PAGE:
I hope it’s not too late to wish all the Quran holders and believers a Happy Nuzul Quran. A magnificent book with all the answers to the life trivia. Kudos to Yayasan Islam Terengganu for successfully producing 900plus young Qaris and Qariahs in a period of one year. And the remarkable fact about this accomplishment is that all of them are barely a decade old! I was only at Juz Amma when I was their age. But these lil munchkins have gone and made their mommies and daddies proud at the tender age of six! Sejuk perut ibu mengandung… 😀
Yesterday was the last day for the Neurological cycle. Amazing what 19 days of books and intriguing diseases made you alter your view on life after. I kinda missed the lecturer already. He has this way of making his absence felt by others, although his presence guarantees for an excruciatingly tiring and painstaking day.
To celebrate the end of such an agonizing cycle, I pampered myself with a night free of books by watching a Jdrama recommended by a friend. I seldom watch dramas as I’d become agitated and impatient waiting for the upcoming episodes. Anyway, this one is worth checking out.
1 Litre of Tears. At first, the title made me snicker. After watching the first episode, I was hooked. So I continued til the last episode (not too long, only 11 episodes). Undoubtedly, the drama did something funny to my eyes.
It’s not your typical boy meets girl, they fall in love, the girl got sick and died, the boy left frustrated. It’s definitely not Dealova (thanks Nore for the spoiler, at least it saves up 2 hours of my life :D). Leukemia or brain tumor are not the only lethal diseases in the world. In fact, there are so many incurable diseases out there that should have been paid more attention to. 1 Litre of Tears is based on a true story about a teenager named Ikeuchi Aya who suffered from Spinocerebellar Ataxia/Degeneration (SCD).
It’s like karma. Neurology cycle completed with a drama about an SCD patient. During the cycle, my lecturer constantly reminded us of the possible symptoms, which sometimes can be hard to memorize. In SCD, an individual suffers an automatic degeneration of one’s cerebellum and spinal cord. Cerebellum unconsciously controls muscular tone and coordination. It supports pyramidal system, a system which is in control of our motor system. Motor system is responsible for our movements. Although our motor system is functional, without cerebellum, an individual may suffer from ataxia (loss of balance).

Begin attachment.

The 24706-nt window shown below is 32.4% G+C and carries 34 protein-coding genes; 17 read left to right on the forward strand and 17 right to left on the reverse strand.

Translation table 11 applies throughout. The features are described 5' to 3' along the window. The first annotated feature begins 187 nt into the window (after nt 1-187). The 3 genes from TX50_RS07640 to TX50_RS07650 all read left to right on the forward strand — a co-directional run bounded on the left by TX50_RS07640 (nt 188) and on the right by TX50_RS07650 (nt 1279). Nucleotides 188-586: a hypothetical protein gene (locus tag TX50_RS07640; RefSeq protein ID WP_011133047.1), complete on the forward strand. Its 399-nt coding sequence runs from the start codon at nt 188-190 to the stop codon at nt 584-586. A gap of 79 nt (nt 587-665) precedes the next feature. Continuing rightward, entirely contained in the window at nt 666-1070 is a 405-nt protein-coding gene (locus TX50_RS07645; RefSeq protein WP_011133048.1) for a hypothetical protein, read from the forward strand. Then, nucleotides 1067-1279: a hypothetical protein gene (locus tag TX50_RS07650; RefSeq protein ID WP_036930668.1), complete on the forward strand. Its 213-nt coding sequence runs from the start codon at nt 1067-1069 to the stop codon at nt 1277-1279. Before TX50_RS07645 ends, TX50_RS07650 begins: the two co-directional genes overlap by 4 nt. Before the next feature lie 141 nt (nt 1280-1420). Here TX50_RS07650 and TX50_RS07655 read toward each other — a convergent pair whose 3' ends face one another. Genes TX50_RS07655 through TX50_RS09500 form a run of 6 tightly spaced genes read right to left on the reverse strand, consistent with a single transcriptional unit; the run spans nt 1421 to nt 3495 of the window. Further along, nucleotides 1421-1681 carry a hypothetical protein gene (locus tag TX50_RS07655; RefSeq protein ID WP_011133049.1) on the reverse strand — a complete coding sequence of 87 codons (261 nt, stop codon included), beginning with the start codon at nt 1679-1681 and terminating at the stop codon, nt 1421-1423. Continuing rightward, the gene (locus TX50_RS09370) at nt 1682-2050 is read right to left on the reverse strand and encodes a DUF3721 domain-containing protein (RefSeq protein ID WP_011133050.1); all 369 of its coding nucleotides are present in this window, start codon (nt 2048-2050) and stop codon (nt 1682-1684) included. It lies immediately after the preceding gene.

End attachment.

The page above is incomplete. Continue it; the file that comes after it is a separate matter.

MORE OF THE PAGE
Etiologically, SCD may originate from abuse of alcohol. Alcohol toxins act directly on cerebellar cells causing death to the components. But in some rare cases SCD can be idiopathic, without any known origin. This disease can be the cruelest of illnesses because the patient continues deteriorating while the patient is fully conscious of everything that is happening to him/her. It starts with simple symptoms, such as losing balance easily while running, feeling tremor during writing and a sudden moment where the patient may feel temporary freezing of their body movement.
After some time, patient may develop certain gait in his/her walk to adjust the gravitational point. These changes can be a source of entertainment to others and patient most of the time refuses to go out to avoid being laughed at. Later, he/she is wheelchair bound as the limbs continue to lose their power. The tremor in upper extremities hinders patient from using spoon/fork, writing, even pointing to something can be difficult.
From limbs, the muscle weakness syndrome continues to develop which later invades the laryngeal muscles, otherwise known as the vocal chords. To utter a simple ‘ah’ can be a struggle. In later stage, weakness of epiglottis, a small muscle responsible of closure of respiratory tract during swallowing, causes choking, this may cause death of patient.
For Ikeuchi Aya, a vibrant teenager who was at the peak of enjoying her life, this illness impacted her life in more ways that we can imagine. She was only 15 when diagnosed, and the journey of fighting the disease took her 10 years. She was in constant wonder of the future, and in constant remembering of the past. To suddenly lose the ability to walk after waking up from sleep, it takes a lot to be strong and to accept the fact that she had indeed, become a disable.
Give this drama a try. Happy endings are passé, anyway. Please do not watch it on weekdays. Swollen raccoon eyes can make matching clothes to work/classes extremely difficult.
Times like this, it serves as a constant reminder of how great God’s power is.
To download this drama, click here.